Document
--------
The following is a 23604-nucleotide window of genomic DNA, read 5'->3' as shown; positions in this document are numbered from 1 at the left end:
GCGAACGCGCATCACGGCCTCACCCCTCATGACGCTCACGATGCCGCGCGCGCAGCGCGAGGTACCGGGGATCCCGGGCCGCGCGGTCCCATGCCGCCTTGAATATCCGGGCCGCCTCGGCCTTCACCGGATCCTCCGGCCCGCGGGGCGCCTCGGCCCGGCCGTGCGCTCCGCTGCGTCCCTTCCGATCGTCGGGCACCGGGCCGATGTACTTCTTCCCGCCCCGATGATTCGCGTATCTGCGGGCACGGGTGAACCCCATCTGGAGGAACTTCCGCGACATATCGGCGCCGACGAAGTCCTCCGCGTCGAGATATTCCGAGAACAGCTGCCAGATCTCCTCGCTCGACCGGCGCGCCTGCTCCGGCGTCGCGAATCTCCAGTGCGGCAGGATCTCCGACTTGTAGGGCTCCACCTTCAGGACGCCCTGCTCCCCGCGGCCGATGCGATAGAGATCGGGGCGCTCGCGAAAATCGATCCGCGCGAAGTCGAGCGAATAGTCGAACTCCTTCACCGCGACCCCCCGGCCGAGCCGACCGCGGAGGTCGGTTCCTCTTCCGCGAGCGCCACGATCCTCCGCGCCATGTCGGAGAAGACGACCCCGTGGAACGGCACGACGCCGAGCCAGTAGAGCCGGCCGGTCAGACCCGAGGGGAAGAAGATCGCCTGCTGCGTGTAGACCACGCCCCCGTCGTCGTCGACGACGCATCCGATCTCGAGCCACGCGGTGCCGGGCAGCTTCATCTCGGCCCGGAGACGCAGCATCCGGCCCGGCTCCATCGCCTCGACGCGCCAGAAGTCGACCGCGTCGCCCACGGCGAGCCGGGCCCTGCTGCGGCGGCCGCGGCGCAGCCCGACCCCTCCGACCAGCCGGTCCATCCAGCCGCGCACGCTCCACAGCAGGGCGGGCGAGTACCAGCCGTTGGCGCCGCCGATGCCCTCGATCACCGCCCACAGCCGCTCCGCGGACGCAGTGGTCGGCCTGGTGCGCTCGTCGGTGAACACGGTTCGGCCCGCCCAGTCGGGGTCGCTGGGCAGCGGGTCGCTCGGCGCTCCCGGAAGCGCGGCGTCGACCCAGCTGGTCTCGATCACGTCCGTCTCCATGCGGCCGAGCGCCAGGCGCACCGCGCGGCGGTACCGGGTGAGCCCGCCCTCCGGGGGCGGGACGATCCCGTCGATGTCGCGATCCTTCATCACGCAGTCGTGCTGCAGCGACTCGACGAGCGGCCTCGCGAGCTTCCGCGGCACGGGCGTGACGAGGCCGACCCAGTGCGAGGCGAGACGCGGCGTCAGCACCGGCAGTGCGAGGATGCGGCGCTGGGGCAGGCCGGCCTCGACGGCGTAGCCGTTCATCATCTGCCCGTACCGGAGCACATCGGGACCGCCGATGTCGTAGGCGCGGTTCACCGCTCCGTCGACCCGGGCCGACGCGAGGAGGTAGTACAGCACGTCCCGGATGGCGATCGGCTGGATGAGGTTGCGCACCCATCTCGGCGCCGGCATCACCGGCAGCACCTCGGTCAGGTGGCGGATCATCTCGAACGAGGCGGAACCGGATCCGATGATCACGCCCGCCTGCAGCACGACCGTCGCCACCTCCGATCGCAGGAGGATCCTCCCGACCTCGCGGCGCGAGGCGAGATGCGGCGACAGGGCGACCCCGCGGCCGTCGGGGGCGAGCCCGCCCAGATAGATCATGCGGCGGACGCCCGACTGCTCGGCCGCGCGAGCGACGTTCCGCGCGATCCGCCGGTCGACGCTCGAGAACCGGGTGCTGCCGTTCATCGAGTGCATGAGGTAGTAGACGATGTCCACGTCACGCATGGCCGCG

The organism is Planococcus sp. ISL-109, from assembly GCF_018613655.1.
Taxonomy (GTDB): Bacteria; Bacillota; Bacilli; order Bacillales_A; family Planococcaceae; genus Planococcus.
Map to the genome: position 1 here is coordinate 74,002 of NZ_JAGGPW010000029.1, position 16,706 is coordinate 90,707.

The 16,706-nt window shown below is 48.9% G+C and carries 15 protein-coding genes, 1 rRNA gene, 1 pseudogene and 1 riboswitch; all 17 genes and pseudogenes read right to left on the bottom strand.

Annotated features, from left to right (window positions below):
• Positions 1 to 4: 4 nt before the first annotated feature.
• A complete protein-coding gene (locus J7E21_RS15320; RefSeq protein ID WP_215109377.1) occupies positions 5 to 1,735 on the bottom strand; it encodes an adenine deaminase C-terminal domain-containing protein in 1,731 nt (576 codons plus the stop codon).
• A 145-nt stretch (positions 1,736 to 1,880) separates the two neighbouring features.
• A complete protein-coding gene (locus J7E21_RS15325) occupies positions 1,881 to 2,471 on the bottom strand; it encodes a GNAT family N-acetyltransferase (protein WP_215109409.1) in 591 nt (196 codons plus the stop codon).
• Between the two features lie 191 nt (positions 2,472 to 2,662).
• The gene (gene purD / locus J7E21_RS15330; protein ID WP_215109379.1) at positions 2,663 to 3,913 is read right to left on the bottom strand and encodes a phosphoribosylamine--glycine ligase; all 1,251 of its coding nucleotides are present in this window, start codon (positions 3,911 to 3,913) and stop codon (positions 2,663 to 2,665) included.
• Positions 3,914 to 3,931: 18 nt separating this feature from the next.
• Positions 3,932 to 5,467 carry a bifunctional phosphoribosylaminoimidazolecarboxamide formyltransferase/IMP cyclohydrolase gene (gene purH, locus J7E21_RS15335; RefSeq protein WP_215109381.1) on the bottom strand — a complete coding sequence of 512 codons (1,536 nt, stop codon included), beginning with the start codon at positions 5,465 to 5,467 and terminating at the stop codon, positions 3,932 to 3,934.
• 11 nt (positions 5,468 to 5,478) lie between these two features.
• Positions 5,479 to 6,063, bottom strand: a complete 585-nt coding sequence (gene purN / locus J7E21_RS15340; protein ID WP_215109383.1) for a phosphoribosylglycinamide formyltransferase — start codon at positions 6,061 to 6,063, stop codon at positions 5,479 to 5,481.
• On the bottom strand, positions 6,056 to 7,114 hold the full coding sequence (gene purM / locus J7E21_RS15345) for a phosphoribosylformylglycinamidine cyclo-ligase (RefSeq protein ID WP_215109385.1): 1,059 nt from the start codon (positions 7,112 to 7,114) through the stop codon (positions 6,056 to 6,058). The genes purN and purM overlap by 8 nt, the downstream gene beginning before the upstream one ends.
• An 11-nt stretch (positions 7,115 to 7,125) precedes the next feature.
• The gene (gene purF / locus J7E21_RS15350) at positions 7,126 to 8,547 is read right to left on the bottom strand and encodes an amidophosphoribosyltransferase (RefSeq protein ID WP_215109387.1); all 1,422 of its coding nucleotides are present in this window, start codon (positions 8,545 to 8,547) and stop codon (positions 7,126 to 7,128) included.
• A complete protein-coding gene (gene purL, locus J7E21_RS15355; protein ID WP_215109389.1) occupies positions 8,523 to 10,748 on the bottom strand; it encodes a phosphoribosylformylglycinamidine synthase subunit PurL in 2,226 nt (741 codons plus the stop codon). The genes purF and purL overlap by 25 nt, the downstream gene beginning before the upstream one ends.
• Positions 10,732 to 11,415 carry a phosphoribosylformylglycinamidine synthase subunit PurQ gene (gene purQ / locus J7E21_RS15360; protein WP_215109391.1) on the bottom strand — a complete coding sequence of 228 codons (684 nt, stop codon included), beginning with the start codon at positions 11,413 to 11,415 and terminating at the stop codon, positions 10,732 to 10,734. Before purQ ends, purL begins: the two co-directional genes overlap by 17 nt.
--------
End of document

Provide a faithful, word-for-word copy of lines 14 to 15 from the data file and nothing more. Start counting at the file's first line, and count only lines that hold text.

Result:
• Positions 3,914 to 3,931: 18 nt separating this feature from the next.
• Positions 3,932 to 5,467 carry a bifunctional phosphoribosylaminoimidazolecarboxamide formyltransferase/IMP cyclohydrolase gene (gene purH, locus J7E21_RS15335; RefSeq protein WP_215109381.1) on the bottom strand — a complete coding sequence of 512 codons (1,536 nt, stop codon included), beginning with the start codon at positions 5,465 to 5,467 and terminating at the stop codon, positions 3,932 to 3,934.